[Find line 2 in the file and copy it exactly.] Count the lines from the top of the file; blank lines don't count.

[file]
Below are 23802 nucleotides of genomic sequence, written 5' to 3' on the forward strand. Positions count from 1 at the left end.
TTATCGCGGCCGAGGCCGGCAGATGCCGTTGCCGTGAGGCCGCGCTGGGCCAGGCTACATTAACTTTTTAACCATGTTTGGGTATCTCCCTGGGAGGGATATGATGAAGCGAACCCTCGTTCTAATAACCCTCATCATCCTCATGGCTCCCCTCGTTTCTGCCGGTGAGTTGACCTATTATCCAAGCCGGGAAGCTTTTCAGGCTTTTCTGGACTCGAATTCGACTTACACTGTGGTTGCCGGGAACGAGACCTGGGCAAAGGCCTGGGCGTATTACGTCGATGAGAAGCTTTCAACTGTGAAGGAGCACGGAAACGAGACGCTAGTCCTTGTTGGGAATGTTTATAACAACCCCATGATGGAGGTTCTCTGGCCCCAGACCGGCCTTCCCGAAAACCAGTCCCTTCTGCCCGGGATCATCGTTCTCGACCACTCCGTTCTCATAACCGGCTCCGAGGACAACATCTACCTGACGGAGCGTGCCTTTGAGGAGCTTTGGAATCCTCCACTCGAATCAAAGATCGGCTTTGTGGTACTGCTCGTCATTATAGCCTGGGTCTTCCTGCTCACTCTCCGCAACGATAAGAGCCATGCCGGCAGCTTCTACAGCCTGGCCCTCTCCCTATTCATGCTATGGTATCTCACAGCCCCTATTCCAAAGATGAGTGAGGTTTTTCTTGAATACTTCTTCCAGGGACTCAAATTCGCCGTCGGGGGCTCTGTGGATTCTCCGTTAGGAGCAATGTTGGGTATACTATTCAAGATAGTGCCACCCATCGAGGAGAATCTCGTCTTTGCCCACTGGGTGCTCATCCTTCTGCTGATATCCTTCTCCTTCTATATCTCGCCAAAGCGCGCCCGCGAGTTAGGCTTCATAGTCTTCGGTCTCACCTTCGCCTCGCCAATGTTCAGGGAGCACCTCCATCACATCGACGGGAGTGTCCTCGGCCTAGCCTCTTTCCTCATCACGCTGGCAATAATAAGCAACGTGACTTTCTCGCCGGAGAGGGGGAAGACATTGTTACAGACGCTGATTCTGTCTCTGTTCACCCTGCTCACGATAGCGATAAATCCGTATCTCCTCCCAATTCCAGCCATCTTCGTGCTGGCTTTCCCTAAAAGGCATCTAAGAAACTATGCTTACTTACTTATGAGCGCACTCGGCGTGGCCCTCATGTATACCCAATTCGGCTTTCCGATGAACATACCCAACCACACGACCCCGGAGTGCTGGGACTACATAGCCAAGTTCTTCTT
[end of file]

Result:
TTATCGCGGCCGAGGCCGGCAGATGCCGTTGCCGTGAGGCCGCGCTGGGCCAGGCTACATTAACTTTTTAACCATGTTTGGGTATCTCCCTGGGAGGGATATGATGAAGCGAACCCTCGTTCTAATAACCCTCATCATCCTCATGGCTCCCCTCGTTTCTGCCGGTGAGTTGACCTATTATCCAAGCCGGGAAGCTTTTCAGGCTTTTCTGGACTCGAATTCGACTTACACTGTGGTTGCCGGGAACGAGACCTGGGCAAAGGCCTGGGCGTATTACGTCGATGAGAAGCTTTCAACTGTGAAGGAGCACGGAAACGAGACGCTAGTCCTTGTTGGGAATGTTTATAACAACCCCATGATGGAGGTTCTCTGGCCCCAGACCGGCCTTCCCGAAAACCAGTCCCTTCTGCCCGGGATCATCGTTCTCGACCACTCCGTTCTCATAACCGGCTCCGAGGACAACATCTACCTGACGGAGCGTGCCTTTGAGGAGCTTTGGAATCCTCCACTCGAATCAAAGATCGGCTTTGTGGTACTGCTCGTCATTATAGCCTGGGTCTTCCTGCTCACTCTCCGCAACGATAAGAGCCATGCCGGCAGCTTCTACAGCCTGGCCCTCTCCCTATTCATGCTATGGTATCTCACAGCCCCTATTCCAAAGATGAGTGAGGTTTTTCTTGAATACTTCTTCCAGGGACTCAAATTCGCCGTCGGGGGCTCTGTGGATTCTCCGTTAGGAGCAATGTTGGGTATACTATTCAAGATAGTGCCACCCATCGAGGAGAATCTCGTCTTTGCCCACTGGGTGCTCATCCTTCTGCTGATATCCTTCTCCTTCTATATCTCGCCAAAGCGCGCCCGCGAGTTAGGCTTCATAGTCTTCGGTCTCACCTTCGCCTCGCCAATGTTCAGGGAGCACCTCCATCACATCGACGGGAGTGTCCTCGGCCTAGCCTCTTTCCTCATCACGCTGGCAATAATAAGCAACGTGACTTTCTCGCCGGAGAGGGGGAAGACATTGTTACAGACGCTGATTCTGTCTCTGTTCACCCTGCTCACGATAGCGATAAATCCGTATCTCCTCCCAATTCCAGCCATCTTCGTGCTGGCTTTCCCTAAAAGGCATCTAAGAAACTATGCTTACTTACTTATGAGCGCACTCGGCGTGGCCCTCATGTATACCCAATTCGGCTTTCCGATGAACATACCCAACCACACGACCCCGGAGTGCTGGGACTACATAGCCAAGTTCTTCTT